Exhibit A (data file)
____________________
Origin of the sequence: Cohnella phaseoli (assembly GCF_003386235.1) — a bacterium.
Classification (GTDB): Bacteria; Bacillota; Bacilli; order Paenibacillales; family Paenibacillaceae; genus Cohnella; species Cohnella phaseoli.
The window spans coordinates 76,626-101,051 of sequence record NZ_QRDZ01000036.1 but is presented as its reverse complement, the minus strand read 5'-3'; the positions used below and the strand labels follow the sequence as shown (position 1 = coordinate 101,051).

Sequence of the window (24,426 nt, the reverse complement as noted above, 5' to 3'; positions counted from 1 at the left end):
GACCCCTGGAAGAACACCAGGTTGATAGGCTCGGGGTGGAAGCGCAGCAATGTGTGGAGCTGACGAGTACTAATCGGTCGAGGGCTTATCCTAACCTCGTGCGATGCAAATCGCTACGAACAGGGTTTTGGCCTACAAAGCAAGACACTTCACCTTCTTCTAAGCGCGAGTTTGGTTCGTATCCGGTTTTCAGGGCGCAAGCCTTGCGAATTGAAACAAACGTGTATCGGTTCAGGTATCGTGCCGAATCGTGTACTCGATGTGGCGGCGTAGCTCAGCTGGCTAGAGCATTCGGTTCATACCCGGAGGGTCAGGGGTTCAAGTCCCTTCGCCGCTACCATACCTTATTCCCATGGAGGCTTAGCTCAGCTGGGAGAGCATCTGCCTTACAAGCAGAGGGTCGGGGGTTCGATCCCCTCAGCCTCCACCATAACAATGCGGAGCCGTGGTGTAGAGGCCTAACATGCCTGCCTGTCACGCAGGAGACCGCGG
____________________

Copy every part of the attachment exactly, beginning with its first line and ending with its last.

Origin of the sequence: Cohnella phaseoli (assembly GCF_003386235.1) — a bacterium.
Classification (GTDB): Bacteria; Bacillota; Bacilli; order Paenibacillales; family Paenibacillaceae; genus Cohnella; species Cohnella phaseoli.
The window spans coordinates 76,626-101,051 of sequence record NZ_QRDZ01000036.1 but is presented as its reverse complement, the minus strand read 5'-3'; the positions used below and the strand labels follow the sequence as shown (position 1 = coordinate 101,051).

Sequence of the window (24,426 nt, the reverse complement as noted above, 5' to 3'; positions counted from 1 at the left end):
GACCCCTGGAAGAACACCAGGTTGATAGGCTCGGGGTGGAAGCGCAGCAATGTGTGGAGCTGACGAGTACTAATCGGTCGAGGGCTTATCCTAACCTCGTGCGATGCAAATCGCTACGAACAGGGTTTTGGCCTACAAAGCAAGACACTTCACCTTCTTCTAAGCGCGAGTTTGGTTCGTATCCGGTTTTCAGGGCGCAAGCCTTGCGAATTGAAACAAACGTGTATCGGTTCAGGTATCGTGCCGAATCGTGTACTCGATGTGGCGGCGTAGCTCAGCTGGCTAGAGCATTCGGTTCATACCCGGAGGGTCAGGGGTTCAAGTCCCTTCGCCGCTACCATACCTTATTCCCATGGAGGCTTAGCTCAGCTGGGAGAGCATCTGCCTTACAAGCAGAGGGTCGGGGGTTCGATCCCCTCAGCCTCCACCATAACAATGCGGAGCCGTGGTGTAGAGGCCTAACATGCCTGCCTGTCACGCAGGAGACCGCGG